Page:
Aim: The complex aromas of cocktails provide a unique and interesting model system to evaluate the effects of alcohol matrix and aroma-aroma interactions on human aroma perception and partitioning and release of aroma compounds. Here, we study the interactions that occur in an Old-Fashioned cocktail when different types of whiskeys are mixed with different styles of bitters. Methods: The interactions are studied in two ways, namely, by sensory descriptive analysis to evaluate changes in human aroma perception, and by headspace solid-phase microextraction and gas chromatography-mass spectrometry to study the volatile profiles individually and upon mixing. Results: Several aroma descriptors showed significant additive and suppressing interaction effects between bitters and whiskeys, and unique sensory characteristics were introduced by both bitters and whiskeys. Volatile compounds also showed suppressing and enhancing effects upon mixing of bitters with whiskeys. Conclusions: Such behaviors point towards chemical mixture effects and the enhancements in two compounds cannot be attributed to just the addition of certain bitters as the effects differ among the four whiskeys. Implications: These interactive sensory effects suggest further questions of interest about the inherent sensory complexity of foods and beverages; if sensory qualities in even simple cocktails, such as an Old-Fashioned, only exist upon mixing and for specific combinations of bitters and whiskeys, further unique interactions could be envisioned for more complex mixtures.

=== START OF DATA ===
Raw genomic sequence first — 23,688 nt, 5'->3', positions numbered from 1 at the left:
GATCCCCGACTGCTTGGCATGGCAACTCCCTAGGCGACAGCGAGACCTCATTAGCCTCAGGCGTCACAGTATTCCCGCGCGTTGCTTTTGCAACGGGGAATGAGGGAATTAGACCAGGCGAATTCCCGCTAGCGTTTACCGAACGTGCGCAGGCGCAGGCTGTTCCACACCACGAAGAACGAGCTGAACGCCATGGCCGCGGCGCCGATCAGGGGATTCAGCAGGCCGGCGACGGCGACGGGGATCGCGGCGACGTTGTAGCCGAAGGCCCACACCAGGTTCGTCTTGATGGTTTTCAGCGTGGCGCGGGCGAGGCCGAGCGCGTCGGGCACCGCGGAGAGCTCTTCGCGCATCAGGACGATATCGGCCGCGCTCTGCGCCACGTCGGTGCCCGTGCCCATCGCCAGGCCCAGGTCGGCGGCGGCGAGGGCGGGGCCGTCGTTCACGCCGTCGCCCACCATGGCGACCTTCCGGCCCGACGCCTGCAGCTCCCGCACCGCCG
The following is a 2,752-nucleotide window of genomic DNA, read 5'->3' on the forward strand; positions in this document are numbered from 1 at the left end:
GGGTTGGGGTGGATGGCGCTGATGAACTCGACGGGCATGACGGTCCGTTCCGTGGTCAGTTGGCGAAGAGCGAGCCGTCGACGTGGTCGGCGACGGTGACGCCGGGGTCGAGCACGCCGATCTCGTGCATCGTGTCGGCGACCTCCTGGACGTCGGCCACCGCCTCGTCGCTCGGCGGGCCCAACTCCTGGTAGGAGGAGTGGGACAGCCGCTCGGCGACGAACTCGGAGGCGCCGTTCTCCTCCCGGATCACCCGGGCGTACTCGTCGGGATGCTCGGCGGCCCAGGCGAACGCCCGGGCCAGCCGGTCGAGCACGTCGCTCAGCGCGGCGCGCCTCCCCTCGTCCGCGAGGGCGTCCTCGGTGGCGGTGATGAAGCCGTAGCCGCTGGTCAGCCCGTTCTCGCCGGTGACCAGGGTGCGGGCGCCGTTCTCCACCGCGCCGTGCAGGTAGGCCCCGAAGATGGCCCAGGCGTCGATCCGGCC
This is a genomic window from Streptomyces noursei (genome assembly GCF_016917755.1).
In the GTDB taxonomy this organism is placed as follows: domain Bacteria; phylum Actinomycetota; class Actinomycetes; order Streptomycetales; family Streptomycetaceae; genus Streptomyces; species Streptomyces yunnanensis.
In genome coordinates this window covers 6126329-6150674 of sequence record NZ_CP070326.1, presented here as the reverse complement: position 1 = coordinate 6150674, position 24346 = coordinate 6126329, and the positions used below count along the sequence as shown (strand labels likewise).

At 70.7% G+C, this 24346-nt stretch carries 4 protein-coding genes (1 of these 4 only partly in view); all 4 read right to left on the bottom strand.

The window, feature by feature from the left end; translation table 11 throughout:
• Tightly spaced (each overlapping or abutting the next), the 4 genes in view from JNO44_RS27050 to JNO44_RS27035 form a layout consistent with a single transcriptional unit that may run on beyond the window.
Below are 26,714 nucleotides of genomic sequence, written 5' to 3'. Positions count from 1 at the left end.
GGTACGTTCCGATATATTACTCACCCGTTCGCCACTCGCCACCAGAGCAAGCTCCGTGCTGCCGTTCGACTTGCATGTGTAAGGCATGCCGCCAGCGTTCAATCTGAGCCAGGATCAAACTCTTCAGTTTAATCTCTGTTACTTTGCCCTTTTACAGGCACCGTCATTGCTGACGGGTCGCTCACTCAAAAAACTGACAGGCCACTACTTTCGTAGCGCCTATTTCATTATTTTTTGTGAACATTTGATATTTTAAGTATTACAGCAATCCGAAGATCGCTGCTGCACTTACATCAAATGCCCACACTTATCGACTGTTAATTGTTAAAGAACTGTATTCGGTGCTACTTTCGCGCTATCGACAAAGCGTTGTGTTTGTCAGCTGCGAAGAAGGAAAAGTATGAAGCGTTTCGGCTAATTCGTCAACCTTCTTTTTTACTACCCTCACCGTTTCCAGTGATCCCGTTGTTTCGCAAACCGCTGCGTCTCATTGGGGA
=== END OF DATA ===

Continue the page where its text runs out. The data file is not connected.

All Science Journal Classification (ASJC) codes
- Sensory Systems
- Cellular and Molecular Neuroscience